All this mind space invited me to revisit my memories more than I ever took the time to. I also experienced once what felt like a lucid dream, and that was wonderful. I used to think my memory was quite poor, but it seems to be a muscle that becomes more efficient as it’s being used. Those remembrances aren’t purely visual, a lot of olfactory perceptions seems to come back to me.
As a painter, set free time is always great for thinking about what I’d like to paint next. Most of the time, it’s me getting overenthusiastic over crap ideas, but at least I have enough time to realise that and discard them. If an idea stick to my mind for long enough, it’s probably worth trying.
My favourite part of keeping still, surprisingly, happens to be sight! ("I love staring at a spot for six hours!", enthusiastically quoted The Guardian ~ ). There’s something soothing in reducing the quantity of visual inputs. A chance to look, more, intensely, or loosely.
An opportunity to play with naming colours. Most of the time I’m staring at a white wall. But you know what I was saying, I’m avoiding calling it white. It’s often full of subtle colours and nuances. I’m also enjoying trying to ‘push my views’, and play a game that goes: can I force myself to believe this colours is another one? If so how do all the other ones shift, by comparison?
I’m trying other experimentation on my sight: how my field of view widen when I relax yet perceptions become tonal and colours disappear; how immobile objects faint and my vision only refreshes upon moving things (instinct filtering potential threats?); how some phenomena can be similar to video codecs, with a buffer effect on movement, some delay and separation of plans...
Well, if you’d like me to talk more about it, just get me started haha! Nothing scientifically rigorous but playful experiences!
And more childish but at the top of my preoccupation: I love spotting faces! In a stained wall, a switch, bits of tape on the floor… they become little friends that make me laugh inside, as we compete on who is going to win at keeping still.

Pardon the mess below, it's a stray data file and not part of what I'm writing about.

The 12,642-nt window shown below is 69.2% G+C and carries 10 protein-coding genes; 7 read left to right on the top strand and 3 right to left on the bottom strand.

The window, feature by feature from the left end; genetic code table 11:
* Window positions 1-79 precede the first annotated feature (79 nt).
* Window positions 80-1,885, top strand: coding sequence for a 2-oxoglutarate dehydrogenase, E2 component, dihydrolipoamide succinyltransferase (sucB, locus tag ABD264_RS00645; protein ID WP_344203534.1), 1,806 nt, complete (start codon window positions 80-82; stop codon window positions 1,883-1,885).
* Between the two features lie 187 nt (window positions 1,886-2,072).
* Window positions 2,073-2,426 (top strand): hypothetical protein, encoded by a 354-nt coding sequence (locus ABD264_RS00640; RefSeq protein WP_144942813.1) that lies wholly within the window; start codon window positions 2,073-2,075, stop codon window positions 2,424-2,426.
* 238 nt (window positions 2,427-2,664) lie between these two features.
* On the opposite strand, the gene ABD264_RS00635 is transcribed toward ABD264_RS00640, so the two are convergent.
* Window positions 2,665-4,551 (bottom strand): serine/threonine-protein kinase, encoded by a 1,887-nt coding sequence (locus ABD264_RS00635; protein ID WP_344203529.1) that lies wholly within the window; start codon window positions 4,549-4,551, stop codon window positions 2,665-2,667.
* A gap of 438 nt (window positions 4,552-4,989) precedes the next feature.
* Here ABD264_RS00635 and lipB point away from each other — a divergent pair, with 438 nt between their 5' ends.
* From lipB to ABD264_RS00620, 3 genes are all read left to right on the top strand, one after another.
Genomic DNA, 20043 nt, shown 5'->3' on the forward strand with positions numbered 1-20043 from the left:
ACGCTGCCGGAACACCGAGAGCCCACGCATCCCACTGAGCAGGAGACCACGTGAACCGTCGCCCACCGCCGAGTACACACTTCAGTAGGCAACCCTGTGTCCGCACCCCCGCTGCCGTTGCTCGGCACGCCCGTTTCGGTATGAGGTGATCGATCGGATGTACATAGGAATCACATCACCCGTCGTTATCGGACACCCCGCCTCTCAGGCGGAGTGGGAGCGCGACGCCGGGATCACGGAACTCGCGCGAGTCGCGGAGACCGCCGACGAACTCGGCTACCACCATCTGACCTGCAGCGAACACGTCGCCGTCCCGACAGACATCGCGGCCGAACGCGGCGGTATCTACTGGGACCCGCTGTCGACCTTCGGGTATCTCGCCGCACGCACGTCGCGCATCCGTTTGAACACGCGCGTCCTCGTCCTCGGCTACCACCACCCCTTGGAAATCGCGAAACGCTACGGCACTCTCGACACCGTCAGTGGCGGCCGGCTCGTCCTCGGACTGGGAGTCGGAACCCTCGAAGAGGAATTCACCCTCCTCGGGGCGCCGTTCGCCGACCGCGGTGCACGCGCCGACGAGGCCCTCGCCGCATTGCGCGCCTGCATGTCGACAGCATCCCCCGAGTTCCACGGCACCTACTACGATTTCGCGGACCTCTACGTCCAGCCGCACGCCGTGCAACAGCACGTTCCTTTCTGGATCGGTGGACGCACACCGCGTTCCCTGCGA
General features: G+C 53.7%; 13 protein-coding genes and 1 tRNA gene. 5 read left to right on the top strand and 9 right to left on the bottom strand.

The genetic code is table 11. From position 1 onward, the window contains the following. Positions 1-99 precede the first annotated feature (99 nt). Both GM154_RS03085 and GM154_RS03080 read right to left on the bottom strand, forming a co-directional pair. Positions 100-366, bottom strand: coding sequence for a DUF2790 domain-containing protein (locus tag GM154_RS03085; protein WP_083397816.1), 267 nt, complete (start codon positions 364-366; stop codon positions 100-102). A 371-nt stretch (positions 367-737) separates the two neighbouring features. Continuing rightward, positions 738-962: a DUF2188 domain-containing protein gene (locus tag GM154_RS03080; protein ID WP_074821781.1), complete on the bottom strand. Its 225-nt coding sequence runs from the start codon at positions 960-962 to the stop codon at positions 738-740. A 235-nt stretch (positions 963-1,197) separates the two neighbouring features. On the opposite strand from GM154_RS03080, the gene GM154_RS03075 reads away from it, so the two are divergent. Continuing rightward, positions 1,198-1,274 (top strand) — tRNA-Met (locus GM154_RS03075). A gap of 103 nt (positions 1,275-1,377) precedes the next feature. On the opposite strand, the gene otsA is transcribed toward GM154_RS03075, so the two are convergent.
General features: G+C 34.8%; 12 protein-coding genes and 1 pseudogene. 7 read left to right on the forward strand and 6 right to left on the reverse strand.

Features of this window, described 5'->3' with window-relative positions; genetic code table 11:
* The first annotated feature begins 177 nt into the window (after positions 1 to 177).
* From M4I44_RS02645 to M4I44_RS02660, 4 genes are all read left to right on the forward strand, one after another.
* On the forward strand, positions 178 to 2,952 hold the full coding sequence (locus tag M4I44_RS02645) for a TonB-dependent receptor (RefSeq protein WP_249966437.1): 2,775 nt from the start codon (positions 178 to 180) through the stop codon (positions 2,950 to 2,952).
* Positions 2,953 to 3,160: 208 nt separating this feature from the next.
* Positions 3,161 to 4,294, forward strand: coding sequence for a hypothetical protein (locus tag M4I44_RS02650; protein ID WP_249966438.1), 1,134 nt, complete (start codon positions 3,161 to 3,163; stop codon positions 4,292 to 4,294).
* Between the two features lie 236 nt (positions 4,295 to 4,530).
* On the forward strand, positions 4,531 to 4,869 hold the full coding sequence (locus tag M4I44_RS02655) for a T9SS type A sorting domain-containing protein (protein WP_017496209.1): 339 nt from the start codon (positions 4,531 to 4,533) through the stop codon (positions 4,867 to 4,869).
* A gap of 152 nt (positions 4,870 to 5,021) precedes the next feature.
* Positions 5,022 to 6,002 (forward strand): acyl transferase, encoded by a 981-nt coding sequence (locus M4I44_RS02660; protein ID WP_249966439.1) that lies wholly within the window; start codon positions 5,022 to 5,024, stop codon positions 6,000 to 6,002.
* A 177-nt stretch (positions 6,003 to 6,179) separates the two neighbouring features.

Modelling also made me think about what I like when I’m on the other side of the easel and work with a model.
Needless to say, stillness plays a role, but personally not that much. I don’t mind movement in what I paint, slight changes are the whole reason why I like painting from life. As the light changes, the model can as well: there’s always something new to spot.
I also love models being themselves, which enhances why I don’t mind movement. If as the day goes by, they relax and settle into the poses, it feels like an opportunity to get closer to their true individuality.
In the same thread of thoughts, I’m not so much after over-worked poses. I love the fact you can recognise someone by their silhouette and gesture. So in a way I like poses that are natural to the model. And even the simplest pose can be infinitely beautiful and difficult to draw for its subtleties.
I also realised how much empathy get triggered when I paint another being. Which is why the thing that matters the most to me, is actually the model’s engagement. It is emotionally difficult to paint someone who looks as if they don’t want to be there, whereas some model really participate in uplifting the atmosphere.
I also learned about the difficulties surrounding this job. Physically, well, it hurts. Obvious numbness and soreness during poses, and already after a year I can tell my joints have not appreciated everything. The pay is not following the increasing cost of living and commuting in London, too often keeping the rate under the £15/h recommended. And the guarantee of work from one term to another is nonexistent (without mentioning the dry season of holidays). Not that it is the only precarious job nor the worst, of course.
Thanks to some wonderful tutors, students, artists, models and organisations, most of the time it is a joy to do this job. If anything, I believe transparency is key, and I’m happy to see more conversations happening!
I do love this job ♥